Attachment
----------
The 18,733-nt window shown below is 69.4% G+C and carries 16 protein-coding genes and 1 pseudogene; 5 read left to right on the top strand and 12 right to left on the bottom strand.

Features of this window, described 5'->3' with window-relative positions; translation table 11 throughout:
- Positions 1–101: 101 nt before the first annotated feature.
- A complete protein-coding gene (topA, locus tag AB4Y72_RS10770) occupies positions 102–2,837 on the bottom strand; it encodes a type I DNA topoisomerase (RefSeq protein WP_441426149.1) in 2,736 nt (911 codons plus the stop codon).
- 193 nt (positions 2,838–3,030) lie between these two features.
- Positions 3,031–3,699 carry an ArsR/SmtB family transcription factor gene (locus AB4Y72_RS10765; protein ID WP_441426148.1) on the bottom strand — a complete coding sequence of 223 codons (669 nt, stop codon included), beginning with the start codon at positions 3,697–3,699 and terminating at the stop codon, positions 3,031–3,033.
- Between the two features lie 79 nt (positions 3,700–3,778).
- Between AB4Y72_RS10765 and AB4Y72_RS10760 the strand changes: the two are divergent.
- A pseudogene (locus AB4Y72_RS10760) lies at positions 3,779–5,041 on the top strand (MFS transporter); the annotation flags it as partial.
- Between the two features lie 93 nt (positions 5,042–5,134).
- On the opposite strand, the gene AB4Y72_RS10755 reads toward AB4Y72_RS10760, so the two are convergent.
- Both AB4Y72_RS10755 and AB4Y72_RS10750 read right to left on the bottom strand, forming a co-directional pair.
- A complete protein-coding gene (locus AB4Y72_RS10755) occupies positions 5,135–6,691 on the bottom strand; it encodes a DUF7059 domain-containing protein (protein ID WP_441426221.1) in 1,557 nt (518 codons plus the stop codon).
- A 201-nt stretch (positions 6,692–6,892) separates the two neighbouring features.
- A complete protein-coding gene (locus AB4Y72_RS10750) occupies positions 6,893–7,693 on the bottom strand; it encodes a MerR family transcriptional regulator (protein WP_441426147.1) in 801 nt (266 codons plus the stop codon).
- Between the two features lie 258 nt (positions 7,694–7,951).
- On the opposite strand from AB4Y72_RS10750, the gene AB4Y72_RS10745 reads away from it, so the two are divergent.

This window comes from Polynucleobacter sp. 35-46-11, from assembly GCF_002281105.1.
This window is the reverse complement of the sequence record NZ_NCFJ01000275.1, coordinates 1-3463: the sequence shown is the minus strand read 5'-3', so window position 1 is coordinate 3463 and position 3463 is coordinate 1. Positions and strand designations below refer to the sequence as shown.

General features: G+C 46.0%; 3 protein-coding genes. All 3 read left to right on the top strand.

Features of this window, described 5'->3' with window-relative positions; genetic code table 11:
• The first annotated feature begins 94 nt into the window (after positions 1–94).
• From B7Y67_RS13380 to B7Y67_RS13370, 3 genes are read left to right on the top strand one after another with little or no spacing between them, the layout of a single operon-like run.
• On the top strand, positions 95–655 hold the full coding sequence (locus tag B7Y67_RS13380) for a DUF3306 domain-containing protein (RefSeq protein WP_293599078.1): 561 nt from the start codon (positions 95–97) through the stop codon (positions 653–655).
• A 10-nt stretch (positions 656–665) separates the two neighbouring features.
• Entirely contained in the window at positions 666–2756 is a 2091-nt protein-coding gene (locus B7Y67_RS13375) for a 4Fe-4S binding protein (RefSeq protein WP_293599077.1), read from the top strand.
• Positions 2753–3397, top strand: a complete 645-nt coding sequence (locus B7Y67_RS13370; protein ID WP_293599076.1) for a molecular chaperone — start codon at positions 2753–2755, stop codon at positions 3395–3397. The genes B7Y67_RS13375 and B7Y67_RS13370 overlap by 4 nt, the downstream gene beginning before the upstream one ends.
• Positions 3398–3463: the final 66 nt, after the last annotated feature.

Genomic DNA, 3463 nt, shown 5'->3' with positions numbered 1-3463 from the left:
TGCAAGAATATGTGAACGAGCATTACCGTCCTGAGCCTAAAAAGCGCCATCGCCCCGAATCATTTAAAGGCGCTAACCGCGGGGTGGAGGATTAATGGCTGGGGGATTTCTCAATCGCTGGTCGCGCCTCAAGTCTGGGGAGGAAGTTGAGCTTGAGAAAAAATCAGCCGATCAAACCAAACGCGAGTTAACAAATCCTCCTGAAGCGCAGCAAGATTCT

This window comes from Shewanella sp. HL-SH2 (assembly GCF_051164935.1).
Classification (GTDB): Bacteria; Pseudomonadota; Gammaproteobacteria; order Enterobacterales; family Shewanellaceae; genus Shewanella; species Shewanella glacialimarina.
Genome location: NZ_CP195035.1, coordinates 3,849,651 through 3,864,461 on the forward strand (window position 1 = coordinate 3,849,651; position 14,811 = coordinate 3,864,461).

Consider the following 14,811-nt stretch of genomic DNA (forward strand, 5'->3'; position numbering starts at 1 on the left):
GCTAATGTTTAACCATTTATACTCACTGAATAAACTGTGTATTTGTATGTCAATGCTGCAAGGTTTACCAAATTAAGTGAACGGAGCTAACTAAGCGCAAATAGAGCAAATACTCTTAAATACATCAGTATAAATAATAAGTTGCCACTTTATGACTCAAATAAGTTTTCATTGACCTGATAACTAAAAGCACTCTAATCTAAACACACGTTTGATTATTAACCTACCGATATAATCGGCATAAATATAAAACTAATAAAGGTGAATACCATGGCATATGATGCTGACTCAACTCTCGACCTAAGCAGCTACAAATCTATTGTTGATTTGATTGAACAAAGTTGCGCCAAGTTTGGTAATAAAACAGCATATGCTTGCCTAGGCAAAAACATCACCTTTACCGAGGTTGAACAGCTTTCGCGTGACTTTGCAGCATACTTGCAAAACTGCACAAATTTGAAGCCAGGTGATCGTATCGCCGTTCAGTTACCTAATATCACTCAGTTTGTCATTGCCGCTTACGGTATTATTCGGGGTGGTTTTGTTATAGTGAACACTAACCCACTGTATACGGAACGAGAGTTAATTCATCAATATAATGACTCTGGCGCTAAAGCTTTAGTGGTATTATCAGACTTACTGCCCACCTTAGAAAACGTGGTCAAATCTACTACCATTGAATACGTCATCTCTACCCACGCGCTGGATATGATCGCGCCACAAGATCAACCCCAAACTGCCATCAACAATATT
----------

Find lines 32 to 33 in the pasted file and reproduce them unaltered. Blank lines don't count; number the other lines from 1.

Classification (GTDB): Bacteria; Pseudomonadota; Gammaproteobacteria; order Enterobacterales; family Shewanellaceae; genus Shewanella; species Shewanella glacialimarina.
Genome location: NZ_CP195035.1, coordinates 3,849,651 through 3,864,461 on the forward strand (window position 1 = coordinate 3,849,651; position 14,811 = coordinate 3,864,461).